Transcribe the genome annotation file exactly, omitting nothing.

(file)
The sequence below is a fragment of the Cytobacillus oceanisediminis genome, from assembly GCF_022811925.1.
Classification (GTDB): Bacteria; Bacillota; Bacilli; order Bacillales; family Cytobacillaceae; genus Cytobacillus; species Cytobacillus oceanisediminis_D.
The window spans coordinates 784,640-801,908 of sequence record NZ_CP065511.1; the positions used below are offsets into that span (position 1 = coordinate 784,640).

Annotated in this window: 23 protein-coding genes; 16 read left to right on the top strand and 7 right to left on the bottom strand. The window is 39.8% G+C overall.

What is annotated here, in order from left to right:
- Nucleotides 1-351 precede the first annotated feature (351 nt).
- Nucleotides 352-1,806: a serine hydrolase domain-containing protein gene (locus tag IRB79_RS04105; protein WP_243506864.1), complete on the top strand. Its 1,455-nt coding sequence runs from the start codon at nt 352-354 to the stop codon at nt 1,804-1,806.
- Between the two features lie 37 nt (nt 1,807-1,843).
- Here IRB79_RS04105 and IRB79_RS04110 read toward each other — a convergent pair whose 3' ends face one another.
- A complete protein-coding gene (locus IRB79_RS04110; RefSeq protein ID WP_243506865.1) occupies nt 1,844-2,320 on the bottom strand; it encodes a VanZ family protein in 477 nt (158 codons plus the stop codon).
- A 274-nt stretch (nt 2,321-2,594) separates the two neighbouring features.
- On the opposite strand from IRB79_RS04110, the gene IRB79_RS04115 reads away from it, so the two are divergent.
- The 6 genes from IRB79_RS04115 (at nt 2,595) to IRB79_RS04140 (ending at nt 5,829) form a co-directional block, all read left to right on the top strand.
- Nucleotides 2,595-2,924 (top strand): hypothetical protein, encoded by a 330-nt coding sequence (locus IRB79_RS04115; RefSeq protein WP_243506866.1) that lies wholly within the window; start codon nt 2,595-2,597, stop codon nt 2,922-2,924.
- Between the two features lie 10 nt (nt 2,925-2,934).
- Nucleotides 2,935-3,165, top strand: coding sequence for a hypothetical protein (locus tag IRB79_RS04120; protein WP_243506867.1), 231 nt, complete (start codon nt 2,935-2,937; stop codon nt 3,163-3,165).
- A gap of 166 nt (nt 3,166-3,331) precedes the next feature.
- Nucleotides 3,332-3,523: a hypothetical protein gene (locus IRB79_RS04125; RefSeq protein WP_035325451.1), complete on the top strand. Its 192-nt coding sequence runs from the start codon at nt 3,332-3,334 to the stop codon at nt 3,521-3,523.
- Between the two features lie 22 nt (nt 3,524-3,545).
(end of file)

The sequence below is a fragment of the Cytobacillus oceanisediminis genome, from assembly GCF_022811925.1.
Classification (GTDB): Bacteria; Bacillota; Bacilli; order Bacillales; family Cytobacillaceae; genus Cytobacillus; species Cytobacillus oceanisediminis_D.
The window spans coordinates 784,640-801,908 of sequence record NZ_CP065511.1; the positions used below are offsets into that span (position 1 = coordinate 784,640).

Annotated in this window: 23 protein-coding genes; 16 read left to right on the top strand and 7 right to left on the bottom strand. The window is 39.8% G+C overall.

What is annotated here, in order from left to right:
- Nucleotides 1-351 precede the first annotated feature (351 nt).
- Nucleotides 352-1,806: a serine hydrolase domain-containing protein gene (locus tag IRB79_RS04105; protein WP_243506864.1), complete on the top strand. Its 1,455-nt coding sequence runs from the start codon at nt 352-354 to the stop codon at nt 1,804-1,806.
- Between the two features lie 37 nt (nt 1,807-1,843).
- Here IRB79_RS04105 and IRB79_RS04110 read toward each other — a convergent pair whose 3' ends face one another.
- A complete protein-coding gene (locus IRB79_RS04110; RefSeq protein ID WP_243506865.1) occupies nt 1,844-2,320 on the bottom strand; it encodes a VanZ family protein in 477 nt (158 codons plus the stop codon).
- A 274-nt stretch (nt 2,321-2,594) separates the two neighbouring features.
- On the opposite strand from IRB79_RS04110, the gene IRB79_RS04115 reads away from it, so the two are divergent.
- The 6 genes from IRB79_RS04115 (at nt 2,595) to IRB79_RS04140 (ending at nt 5,829) form a co-directional block, all read left to right on the top strand.
- Nucleotides 2,595-2,924 (top strand): hypothetical protein, encoded by a 330-nt coding sequence (locus IRB79_RS04115; RefSeq protein WP_243506866.1) that lies wholly within the window; start codon nt 2,595-2,597, stop codon nt 2,922-2,924.
- Between the two features lie 10 nt (nt 2,925-2,934).
- Nucleotides 2,935-3,165, top strand: coding sequence for a hypothetical protein (locus tag IRB79_RS04120; protein WP_243506867.1), 231 nt, complete (start codon nt 2,935-2,937; stop codon nt 3,163-3,165).
- A gap of 166 nt (nt 3,166-3,331) precedes the next feature.
- Nucleotides 3,332-3,523: a hypothetical protein gene (locus IRB79_RS04125; RefSeq protein WP_035325451.1), complete on the top strand. Its 192-nt coding sequence runs from the start codon at nt 3,332-3,334 to the stop codon at nt 3,521-3,523.
- Between the two features lie 22 nt (nt 3,524-3,545).